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Int. J. Mol. Sci. 2016, 17(4), 576; doi:10.3390/ijms17040576

Titanium Dioxide Particle Type and Concentration Influence the Inflammatory Response in Caco-2 Cells

1
Department of Human Nutrition, School of Life Studies, Sugiyama Jogakuen University, Nagoya 464-8662, Japan
2
Graduate School of Regional Innovation Studies, Mie University, Tsu 514-8507, Japan
3
Department of Occupational and Environmental Health, Tokyo Univeristy of Science, Noda 278-8510, Japan
4
Department of Human Genomics, Life Scinece Research Center, Mie University, Tsu 514-8507, Japan
Present address: Department of Cardiovascular Medicine, Graduate School of Medicine, Kyoto University, Kyoto 606-8501, Japan
Present address: School of Public Health, Medical College of Soochow University, Suzhou 215006, China
§
Present address: Toray International (China), Shanghai 200040, China
*
Author to whom correspondence should be addressed.
Academic Editor: Michael Routledge
Received: 29 February 2016 / Revised: 10 April 2016 / Accepted: 11 April 2016 / Published: 16 April 2016
(This article belongs to the Special Issue Cellular Toxicity of Nanoparticles)
View Full-Text   |   Download PDF [1844 KB, uploaded 16 April 2016]   |  

Abstract

Titanium dioxide (TiO2) nanoparticles are widely used in cosmetics, sunscreens, biomedicine, and food products. When used as a food additive, TiO2 nanoparticles are used in significant amounts as white food-coloring agents. However, the effects of TiO2 nanoparticles on the gastrointestinal tract remain unclear. The present study was designed to determine the effects of five TiO2 particles of different crystal structures and sizes in human epithelial colorectal adenocarcinoma (Caco-2) cells and THP-1 monocyte-derived macrophages. Twenty-four-hour exposure to anatase (primary particle size: 50 and 100 nm) and rutile (50 nm) TiO2 particles reduced cellular viability in a dose-dependent manner in THP-1 macrophages, but in not Caco-2 cells. However, 72-h exposure of Caco-2 cells to anatase (50 nm) TiO2 particles reduced cellular viability in a dose-dependent manner. The highest dose (50 µg/mL) of anatase (100 nm), rutile (50 nm), and P25 TiO2 particles also reduced cellular viability in Caco-2 cells. The production of reactive oxygen species tended to increase in both types of cells, irrespective of the type of TiO2 particle. Exposure of THP-1 macrophages to 50 µg/mL of anatase (50 nm) TiO2 particles increased interleukin (IL)-1β expression level, and exposure of Caco-2 cells to 50 µg/mL of anatase (50 nm) TiO2 particles also increased IL-8 expression. The results indicated that anatase TiO2 nanoparticles induced inflammatory responses compared with other TiO2 particles. Further studies are required to determine the in vivo relevance of these findings to avoid the hazards of ingested particles. View Full-Text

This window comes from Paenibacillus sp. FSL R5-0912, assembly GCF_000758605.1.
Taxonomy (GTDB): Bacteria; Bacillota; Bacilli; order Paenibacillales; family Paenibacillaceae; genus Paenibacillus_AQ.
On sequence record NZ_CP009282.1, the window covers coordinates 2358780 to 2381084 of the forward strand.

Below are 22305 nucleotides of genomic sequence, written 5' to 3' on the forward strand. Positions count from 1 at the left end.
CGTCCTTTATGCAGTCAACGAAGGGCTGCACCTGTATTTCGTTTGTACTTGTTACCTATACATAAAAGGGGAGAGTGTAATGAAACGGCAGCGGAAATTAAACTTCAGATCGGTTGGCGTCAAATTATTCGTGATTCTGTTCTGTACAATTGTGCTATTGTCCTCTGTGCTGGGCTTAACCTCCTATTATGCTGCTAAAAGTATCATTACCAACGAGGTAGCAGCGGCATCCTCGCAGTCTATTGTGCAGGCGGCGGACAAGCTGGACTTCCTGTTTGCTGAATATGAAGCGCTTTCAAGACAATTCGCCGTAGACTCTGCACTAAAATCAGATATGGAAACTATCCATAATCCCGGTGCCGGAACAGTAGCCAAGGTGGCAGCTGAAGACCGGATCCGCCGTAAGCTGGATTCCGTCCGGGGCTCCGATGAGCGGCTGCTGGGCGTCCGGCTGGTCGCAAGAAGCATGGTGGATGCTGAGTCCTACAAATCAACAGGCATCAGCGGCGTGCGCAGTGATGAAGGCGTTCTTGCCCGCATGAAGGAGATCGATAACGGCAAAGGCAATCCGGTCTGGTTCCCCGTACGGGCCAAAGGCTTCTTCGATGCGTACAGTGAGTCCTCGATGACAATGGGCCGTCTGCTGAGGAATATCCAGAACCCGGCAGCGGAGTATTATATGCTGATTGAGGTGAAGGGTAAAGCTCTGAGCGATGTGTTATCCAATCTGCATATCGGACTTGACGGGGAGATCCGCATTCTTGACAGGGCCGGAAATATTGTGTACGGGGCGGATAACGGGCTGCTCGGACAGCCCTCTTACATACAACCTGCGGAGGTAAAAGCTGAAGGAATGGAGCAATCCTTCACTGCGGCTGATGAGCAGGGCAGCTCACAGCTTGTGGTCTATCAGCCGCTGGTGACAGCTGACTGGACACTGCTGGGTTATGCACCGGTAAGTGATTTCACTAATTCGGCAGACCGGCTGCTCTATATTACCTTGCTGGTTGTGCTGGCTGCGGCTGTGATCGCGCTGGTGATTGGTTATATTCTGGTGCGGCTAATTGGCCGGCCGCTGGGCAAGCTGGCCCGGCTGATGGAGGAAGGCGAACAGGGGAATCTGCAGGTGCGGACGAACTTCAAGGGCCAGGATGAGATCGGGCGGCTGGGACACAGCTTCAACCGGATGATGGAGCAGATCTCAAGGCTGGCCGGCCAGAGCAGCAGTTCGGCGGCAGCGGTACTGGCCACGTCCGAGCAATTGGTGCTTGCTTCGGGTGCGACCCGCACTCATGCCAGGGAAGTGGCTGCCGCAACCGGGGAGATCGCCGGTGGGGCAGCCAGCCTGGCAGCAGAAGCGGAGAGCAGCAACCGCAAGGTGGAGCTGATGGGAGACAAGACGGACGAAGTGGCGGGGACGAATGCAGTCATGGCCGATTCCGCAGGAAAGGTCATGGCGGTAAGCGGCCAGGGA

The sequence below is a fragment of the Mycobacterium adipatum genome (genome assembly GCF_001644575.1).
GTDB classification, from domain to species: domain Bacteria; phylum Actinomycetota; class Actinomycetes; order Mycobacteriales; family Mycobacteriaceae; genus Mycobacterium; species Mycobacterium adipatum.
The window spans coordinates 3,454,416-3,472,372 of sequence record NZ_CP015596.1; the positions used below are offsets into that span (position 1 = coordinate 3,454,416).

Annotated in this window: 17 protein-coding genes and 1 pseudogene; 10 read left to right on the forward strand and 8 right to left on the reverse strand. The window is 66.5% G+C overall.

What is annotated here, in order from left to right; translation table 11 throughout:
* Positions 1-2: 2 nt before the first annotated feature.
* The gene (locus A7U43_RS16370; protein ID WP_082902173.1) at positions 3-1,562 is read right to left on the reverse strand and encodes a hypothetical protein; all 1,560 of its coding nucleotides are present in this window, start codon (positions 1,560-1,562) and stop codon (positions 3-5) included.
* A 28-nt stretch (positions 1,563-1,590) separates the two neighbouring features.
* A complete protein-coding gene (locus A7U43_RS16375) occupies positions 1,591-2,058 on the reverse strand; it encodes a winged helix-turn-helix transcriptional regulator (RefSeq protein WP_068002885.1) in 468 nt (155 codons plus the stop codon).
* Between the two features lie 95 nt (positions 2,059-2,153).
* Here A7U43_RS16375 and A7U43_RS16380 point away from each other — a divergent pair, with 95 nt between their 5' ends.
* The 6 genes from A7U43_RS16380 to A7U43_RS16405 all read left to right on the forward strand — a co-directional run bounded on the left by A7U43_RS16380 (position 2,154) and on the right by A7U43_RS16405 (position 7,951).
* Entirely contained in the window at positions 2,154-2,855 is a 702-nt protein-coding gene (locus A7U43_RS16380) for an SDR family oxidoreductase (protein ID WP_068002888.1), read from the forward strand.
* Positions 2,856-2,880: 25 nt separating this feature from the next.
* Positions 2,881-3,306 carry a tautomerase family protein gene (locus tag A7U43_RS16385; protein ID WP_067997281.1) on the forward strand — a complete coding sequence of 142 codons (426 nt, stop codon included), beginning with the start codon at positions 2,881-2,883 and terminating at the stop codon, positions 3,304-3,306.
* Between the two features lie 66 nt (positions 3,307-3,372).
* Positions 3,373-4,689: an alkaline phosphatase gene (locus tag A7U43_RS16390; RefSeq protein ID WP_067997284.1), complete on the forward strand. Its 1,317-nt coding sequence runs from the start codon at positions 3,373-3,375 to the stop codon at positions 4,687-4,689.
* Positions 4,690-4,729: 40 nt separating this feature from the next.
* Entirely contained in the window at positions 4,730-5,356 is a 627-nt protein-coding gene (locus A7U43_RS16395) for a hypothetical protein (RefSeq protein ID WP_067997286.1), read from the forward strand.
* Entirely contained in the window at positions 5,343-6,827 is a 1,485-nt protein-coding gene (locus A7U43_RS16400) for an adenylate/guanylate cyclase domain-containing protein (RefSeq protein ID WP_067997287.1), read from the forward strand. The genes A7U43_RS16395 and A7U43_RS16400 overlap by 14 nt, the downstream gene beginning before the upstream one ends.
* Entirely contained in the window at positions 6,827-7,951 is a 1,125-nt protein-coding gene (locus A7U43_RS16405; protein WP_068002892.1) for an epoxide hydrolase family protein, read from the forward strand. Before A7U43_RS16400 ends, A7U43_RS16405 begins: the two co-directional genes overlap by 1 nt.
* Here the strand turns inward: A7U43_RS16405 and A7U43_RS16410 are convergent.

Keywords: nanoparticles; titanium dioxide; food additive; intestinal epithelium; macrophage; inflammation; reactive oxygen species nanoparticles; titanium dioxide; food additive; intestinal epithelium; macrophage; inflammation; reactive oxygen species
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Tada-Oikawa, S.; Ichihara, G.; Fukatsu, H.; Shimanuki, Y.; Tanaka, N.; Watanabe, E.; Suzuki, Y.; Murakami, M.; Izuoka, K.; Chang, J.; Wu, W.; Yamada, Y.; Ichihara, S. Titanium Dioxide Particle Type and Concentration Influence the Inflammatory Response in Caco-2 Cells. Int. J. Mol. Sci. 2016, 17, 576.

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